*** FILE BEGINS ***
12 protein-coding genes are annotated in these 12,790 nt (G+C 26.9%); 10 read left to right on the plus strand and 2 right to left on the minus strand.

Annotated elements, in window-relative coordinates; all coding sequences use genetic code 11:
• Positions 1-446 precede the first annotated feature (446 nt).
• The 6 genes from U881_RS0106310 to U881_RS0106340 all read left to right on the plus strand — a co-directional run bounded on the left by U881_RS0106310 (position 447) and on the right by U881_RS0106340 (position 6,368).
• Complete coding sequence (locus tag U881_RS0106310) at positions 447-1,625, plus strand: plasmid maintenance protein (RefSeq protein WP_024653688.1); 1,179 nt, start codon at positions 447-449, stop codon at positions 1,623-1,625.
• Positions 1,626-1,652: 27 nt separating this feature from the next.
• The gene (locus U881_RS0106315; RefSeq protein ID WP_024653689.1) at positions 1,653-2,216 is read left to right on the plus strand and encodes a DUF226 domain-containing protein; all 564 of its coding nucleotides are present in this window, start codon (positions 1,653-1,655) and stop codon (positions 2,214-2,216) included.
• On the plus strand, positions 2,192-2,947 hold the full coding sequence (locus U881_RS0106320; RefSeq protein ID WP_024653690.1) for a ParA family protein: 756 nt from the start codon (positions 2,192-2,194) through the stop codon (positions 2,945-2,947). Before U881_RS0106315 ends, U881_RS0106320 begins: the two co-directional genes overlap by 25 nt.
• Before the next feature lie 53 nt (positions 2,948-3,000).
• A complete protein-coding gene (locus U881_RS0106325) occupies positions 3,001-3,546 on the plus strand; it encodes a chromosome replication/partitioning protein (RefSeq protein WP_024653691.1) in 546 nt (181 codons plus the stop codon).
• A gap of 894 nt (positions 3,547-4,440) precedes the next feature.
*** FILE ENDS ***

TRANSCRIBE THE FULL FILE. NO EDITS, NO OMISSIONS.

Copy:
12 protein-coding genes are annotated in these 12,790 nt (G+C 26.9%); 10 read left to right on the plus strand and 2 right to left on the minus strand.

Annotated elements, in window-relative coordinates; all coding sequences use genetic code 11:
• Positions 1-446 precede the first annotated feature (446 nt).
• The 6 genes from U881_RS0106310 to U881_RS0106340 all read left to right on the plus strand — a co-directional run bounded on the left by U881_RS0106310 (position 447) and on the right by U881_RS0106340 (position 6,368).
• Complete coding sequence (locus tag U881_RS0106310) at positions 447-1,625, plus strand: plasmid maintenance protein (RefSeq protein WP_024653688.1); 1,179 nt, start codon at positions 447-449, stop codon at positions 1,623-1,625.
• Positions 1,626-1,652: 27 nt separating this feature from the next.
• The gene (locus U881_RS0106315; RefSeq protein ID WP_024653689.1) at positions 1,653-2,216 is read left to right on the plus strand and encodes a DUF226 domain-containing protein; all 564 of its coding nucleotides are present in this window, start codon (positions 1,653-1,655) and stop codon (positions 2,214-2,216) included.
• On the plus strand, positions 2,192-2,947 hold the full coding sequence (locus U881_RS0106320; RefSeq protein ID WP_024653690.1) for a ParA family protein: 756 nt from the start codon (positions 2,192-2,194) through the stop codon (positions 2,945-2,947). Before U881_RS0106315 ends, U881_RS0106320 begins: the two co-directional genes overlap by 25 nt.
• Before the next feature lie 53 nt (positions 2,948-3,000).
• A complete protein-coding gene (locus U881_RS0106325) occupies positions 3,001-3,546 on the plus strand; it encodes a chromosome replication/partitioning protein (RefSeq protein WP_024653691.1) in 546 nt (181 codons plus the stop codon).
• A gap of 894 nt (positions 3,547-4,440) precedes the next feature.